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A meltdown of horror, on live TV
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My teacher dropped the names of every U.S. president into a hat and asked us to choose one. In fifth grade, this was a big moment. We were choosing the subject of our first real research paper.

I wished for George Washington, Abe Lincoln or one of the Roosevelts. These were presidents we already knew a thing or two about, presidents teachers spoke about as though they were special. They were groundbreakers, courageous and strong. These were the presidents a fifth-grader covets.

So imagine my disappointment when I dipped my hand inside the hat and plucked the piece of paper that said "Harry S. Truman."


"He's the guy after one of the Roosevelts," the girl sitting next to me answered.

Well, within two months I knew more about Truman than anyone in the class. My lessons started with a World Book encyclopedia, which were still in bound format at the time.

That's the very first moment I pictured the word "nuclear." It was indeed a giant "mushroom cloud."

This entire memory burst into focus last week.

As a mom coping with how to raise a young child, these reflections seem to happen a lot more than they used to.

This last one came nearly a week ago as I sat down with a cup of coffee and grabbed the television remote. I toggled between the potential nuclear meltdown in Japan and "Thomas and Friends," a program about hard-working trains on the imaginary island of Sodor, where manufacturing is a really, really big deal.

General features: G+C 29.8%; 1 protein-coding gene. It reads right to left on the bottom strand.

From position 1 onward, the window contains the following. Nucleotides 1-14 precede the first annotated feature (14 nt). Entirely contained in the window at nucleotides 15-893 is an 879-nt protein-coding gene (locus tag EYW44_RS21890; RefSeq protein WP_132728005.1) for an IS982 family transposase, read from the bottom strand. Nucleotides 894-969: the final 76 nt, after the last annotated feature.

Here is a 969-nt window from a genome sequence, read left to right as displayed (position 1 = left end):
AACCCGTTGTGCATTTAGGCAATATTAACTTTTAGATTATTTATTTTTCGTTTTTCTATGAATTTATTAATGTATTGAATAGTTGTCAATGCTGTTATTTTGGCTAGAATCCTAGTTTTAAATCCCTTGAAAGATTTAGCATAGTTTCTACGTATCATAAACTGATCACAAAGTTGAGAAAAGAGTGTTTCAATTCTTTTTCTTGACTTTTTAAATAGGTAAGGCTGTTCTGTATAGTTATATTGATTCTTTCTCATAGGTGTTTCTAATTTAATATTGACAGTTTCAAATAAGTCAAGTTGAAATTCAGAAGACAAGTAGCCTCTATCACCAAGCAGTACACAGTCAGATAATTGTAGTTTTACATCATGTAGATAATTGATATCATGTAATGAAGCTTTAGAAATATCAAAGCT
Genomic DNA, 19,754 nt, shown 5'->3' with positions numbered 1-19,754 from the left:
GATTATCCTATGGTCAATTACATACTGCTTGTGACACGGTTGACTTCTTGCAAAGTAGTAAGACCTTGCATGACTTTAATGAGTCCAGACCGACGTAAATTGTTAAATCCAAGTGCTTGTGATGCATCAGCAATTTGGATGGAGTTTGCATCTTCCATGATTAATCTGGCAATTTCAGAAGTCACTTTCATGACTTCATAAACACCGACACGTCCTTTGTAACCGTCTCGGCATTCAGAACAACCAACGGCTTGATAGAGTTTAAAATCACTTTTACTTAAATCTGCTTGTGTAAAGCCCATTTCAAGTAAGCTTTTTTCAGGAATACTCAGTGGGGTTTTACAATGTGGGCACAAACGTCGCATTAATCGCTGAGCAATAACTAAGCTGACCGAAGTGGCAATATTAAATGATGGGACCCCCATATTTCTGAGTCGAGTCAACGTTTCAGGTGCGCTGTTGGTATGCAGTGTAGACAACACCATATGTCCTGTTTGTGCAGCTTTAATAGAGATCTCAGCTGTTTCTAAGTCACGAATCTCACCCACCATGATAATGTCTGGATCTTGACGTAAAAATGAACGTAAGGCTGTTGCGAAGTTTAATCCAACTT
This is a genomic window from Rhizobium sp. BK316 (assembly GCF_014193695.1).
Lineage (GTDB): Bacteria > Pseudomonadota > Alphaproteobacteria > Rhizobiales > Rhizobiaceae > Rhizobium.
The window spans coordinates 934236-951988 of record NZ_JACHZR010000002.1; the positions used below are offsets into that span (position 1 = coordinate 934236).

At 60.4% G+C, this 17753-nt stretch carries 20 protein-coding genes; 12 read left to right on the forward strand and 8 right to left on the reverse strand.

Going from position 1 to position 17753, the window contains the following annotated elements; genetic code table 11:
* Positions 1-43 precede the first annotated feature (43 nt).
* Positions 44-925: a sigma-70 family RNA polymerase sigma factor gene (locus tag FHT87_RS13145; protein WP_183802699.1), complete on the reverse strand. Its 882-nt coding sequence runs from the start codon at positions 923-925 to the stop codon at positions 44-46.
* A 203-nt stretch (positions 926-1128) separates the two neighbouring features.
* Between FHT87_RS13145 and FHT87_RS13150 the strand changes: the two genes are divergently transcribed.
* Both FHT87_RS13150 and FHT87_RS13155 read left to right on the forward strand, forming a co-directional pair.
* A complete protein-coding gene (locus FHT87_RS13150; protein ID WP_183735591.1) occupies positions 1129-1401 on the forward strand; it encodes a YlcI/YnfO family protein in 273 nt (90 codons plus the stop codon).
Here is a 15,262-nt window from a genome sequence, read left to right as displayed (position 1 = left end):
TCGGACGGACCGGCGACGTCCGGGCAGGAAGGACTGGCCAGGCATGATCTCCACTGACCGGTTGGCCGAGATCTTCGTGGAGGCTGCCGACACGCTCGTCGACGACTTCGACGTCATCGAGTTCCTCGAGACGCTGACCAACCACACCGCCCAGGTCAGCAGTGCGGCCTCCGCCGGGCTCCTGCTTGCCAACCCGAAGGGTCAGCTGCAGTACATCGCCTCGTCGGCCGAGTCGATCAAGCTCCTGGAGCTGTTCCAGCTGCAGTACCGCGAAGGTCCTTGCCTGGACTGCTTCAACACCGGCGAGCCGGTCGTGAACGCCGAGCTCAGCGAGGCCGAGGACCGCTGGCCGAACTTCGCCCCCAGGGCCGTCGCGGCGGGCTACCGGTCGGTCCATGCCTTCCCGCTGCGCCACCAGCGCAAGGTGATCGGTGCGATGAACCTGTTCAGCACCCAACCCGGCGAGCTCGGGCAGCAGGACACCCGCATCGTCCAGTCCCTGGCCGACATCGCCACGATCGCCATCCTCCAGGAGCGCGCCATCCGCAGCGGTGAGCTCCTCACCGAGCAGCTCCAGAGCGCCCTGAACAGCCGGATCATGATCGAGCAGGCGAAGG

To avoid an infant tantrum at home, my 20-month-old's smile won out.

Because, sadly, Japan's own possible meltdown is now in the cross hairs of 24-hour news cycle. And I'm glued to it.

Dozens of images, video and stills are flowing out of the battered country, hit on all sides it seems with various levels of disaster.

We as media and a news-consuming public have never witnessed a nuclear situation unfold when there's an endless supply of live television and Internet feed.

It's a sickening but true notion.

This manic obsession with real-time events started with the invasion of Kuwait in 1991. Reporters broadcast news over sirens, strapped on gas masks and pointed to the skies over Bagdad, where bombs illuminated the nightscape like fireworks.

We've watched wars, been placed in the eye of the hurricane and witnessed its devastating fallout in New Orleans. Terrorists took out New York right in front of us, the Twin Towers collapsing in slow motion. We've watched oil gush from the earth into the Gulf of Mexico, seen earthquakes destroy countries and big tidal waves level towns.

But nuclear fallout is fresh material.

Until now, such images were kept safely in the World Book vault, more or less. Still images in history, such as the mushroom cloud from Truman's era, helped establish a comfortable distance from a very uncomfortable subject.

Even the worst nuclear plant meltdown in history, Russia's Chernobyl, was shrouded in secrecy.

Not so in Japan.

It doesn't matter how the story plays out, the damage is done in terms of the imagery that provides us with a fresh look at the impact of nuclear disaster on a place and its people.

One NPR report this week tried, weakly, to remind folks to keep perspective on the situation.

"Experts say workers at the Fukushima plant probably won't be so lucky, but the Japanese public should be OK. It's important, though, to keep the problem of radiation in context," one report surmised.

As a mom, there is no such thing.

Before Japan's crisis, I wondered to myself how I'd explain Thomas & Friends not using "clean coal" technology.

In today's world, however, I have realized a something different.

My son will grow up and ask me what "noo-clee-uuurr" means and looks like. And there's just no telling what that picture will be.

Erin Rossiter is a reporter for The Times. Her column appears in the Sunday Life section and on

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